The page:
February 7, 2013
Check out the following write up from IMG Guide Luke Reilly. Here’s a guy who likes Ecuador almost as much as do I. He even spent most of December working on the farm of Romulo Cardenas, our Ecuadorian partner, while continuing to snag all the high peaks in the country. Now, that’s dedication.
Give some serious thought to joining Luke in June 2013 on our next departure to Ecuador. Between Luke and Romulo, there aren’t any mountains down there they haven’t climbed and the stories should be flowing non-stop. June’s typically a good weather window for Ecuador and you won’t find many guides, either Ecuadorian or American, who know the country better. Plus, you might talk Luke into showing you how to pick a few thousand lettuce in the course of a day.
The ten highest mountains in Ecuador are often referred to as the Big Ten. Although maybe not the tallest mountains in the world, topping out with Chimborazo at 20,561 feet, each one offers a unique experience. The climbs range from more or less a day hike, to multi-day/multi-pitch alpine routes; all guarantee some form of adventure. A friend of mine recently asked for the beta on Sangay. Not often can you reply with “…keep an eye out for tapir on the approach, you’ll need mud boots to get in there, crampons can be helpful for the frozen ash and take a good log of the frequency of the eruptions before the ascent…”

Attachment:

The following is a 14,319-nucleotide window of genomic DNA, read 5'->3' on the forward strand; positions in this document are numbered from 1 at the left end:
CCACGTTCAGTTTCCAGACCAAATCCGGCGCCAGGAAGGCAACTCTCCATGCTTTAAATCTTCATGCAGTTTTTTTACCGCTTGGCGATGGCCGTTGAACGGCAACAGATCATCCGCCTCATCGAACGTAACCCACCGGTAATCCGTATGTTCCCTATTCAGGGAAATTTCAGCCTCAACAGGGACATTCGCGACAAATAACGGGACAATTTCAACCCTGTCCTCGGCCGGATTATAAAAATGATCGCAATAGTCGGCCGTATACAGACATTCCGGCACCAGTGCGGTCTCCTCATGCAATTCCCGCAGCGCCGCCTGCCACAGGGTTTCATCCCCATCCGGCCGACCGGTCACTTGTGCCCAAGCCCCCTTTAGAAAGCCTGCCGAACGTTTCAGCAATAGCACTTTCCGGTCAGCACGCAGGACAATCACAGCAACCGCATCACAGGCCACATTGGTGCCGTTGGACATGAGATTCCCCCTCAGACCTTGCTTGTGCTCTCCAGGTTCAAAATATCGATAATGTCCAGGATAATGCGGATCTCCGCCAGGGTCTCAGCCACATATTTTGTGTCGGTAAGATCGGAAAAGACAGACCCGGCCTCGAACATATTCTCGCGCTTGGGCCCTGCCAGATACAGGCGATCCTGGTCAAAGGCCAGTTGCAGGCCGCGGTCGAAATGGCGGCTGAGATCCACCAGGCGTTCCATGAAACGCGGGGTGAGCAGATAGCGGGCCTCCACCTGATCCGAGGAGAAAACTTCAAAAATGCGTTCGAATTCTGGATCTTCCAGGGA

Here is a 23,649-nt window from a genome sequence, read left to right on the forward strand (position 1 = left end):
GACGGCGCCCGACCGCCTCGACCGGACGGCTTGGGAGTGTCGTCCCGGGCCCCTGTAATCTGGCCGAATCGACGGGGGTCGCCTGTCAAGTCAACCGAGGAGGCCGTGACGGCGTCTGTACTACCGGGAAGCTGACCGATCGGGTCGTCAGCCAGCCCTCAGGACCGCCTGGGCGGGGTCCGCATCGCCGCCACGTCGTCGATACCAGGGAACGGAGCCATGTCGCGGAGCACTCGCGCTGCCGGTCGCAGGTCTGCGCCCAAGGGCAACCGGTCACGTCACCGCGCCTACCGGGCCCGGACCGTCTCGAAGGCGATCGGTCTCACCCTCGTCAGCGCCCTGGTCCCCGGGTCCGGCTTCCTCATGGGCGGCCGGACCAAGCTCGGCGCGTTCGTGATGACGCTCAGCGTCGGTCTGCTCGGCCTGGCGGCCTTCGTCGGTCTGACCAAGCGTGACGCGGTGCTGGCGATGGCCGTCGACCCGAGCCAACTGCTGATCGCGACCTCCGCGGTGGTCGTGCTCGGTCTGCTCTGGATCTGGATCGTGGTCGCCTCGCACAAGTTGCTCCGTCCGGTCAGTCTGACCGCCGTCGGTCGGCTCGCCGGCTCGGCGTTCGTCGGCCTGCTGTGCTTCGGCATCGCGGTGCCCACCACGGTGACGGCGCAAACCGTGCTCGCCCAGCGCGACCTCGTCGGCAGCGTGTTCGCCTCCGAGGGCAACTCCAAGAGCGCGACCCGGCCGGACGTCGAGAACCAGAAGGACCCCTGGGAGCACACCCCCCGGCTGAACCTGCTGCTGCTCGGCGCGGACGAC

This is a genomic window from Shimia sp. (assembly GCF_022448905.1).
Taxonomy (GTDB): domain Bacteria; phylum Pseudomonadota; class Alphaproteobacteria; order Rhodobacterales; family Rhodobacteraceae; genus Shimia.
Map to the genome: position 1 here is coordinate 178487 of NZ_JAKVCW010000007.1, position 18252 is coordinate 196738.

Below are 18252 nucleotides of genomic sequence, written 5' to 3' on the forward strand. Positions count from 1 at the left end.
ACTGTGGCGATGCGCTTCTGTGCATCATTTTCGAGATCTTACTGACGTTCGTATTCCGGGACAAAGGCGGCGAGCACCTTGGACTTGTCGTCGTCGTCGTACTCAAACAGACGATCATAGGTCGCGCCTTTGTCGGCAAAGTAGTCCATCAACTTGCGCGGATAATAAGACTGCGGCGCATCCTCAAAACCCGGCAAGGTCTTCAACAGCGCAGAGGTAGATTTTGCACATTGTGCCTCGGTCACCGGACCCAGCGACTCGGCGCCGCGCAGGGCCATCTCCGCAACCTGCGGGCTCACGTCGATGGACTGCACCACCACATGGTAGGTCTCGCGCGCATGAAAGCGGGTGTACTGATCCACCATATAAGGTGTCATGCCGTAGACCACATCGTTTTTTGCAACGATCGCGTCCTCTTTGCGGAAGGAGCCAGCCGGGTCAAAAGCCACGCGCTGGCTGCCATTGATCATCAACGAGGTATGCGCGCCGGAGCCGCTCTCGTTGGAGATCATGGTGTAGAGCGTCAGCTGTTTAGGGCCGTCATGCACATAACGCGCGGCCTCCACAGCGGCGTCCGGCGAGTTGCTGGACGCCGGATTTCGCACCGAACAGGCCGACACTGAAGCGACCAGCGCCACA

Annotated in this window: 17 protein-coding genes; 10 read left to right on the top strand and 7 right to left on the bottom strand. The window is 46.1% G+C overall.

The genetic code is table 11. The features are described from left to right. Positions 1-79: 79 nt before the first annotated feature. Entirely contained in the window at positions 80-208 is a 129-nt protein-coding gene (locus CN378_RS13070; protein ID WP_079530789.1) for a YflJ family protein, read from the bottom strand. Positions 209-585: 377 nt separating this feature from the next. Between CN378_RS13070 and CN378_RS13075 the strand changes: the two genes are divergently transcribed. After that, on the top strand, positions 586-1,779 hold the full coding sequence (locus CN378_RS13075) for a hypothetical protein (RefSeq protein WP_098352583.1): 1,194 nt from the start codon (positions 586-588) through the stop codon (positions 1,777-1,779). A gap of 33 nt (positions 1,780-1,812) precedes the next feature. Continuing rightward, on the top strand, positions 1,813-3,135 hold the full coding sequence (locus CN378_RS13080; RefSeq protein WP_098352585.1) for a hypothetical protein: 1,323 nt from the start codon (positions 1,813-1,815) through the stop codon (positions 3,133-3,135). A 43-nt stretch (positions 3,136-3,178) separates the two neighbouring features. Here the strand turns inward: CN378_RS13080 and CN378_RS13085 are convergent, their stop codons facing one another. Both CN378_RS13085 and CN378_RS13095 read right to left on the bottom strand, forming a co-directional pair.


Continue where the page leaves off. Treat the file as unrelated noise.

I had three goals for my latest trip to Ecuador in December. The first was to complete the Big Ten. The second was to improve my Spanish speaking skills and the third was to learn more about agriculture. I got linked up with IMG’s local Ecuadorian guide, Romulo Cardenas, who could help me accomplish all three goals. In between harvesting rows of lettuce I shot up to the mountains. The three on the list were Antisana, Sangay and Tungurahua. Antisana was at the top of the list. Jenni Fogle and I had attempted it in August only to be shut down by terrible weather and route conditions. This time around, straight to the summit, no problem.
Next was Sangay. After what I estimate to be a thirty mile approach, I made the 5,600 foot ascent from the jungle to the crater rim. The trickiest part of Sangay is choosing a time between eruptions to tag the top; Sangay is commonly referred to as the highest active volcano on the planet. The timing was right and I knocked another one off the Big Ten. Nine down, one to go. Tungurahua has been relatively quiet the last decade or so, with very few eruptions. While climbing Sangay, Tungurahua exploded experiencing one of the largest eruptions in the last decade. I can manage small eruptions, but I am not willing to take on the objective hazards of massive explosions with pyroclastic flows and ash. Until Tungurahua decides to calm down, back to the fields to pick lettuce. Nine out of ten isn’t bad either.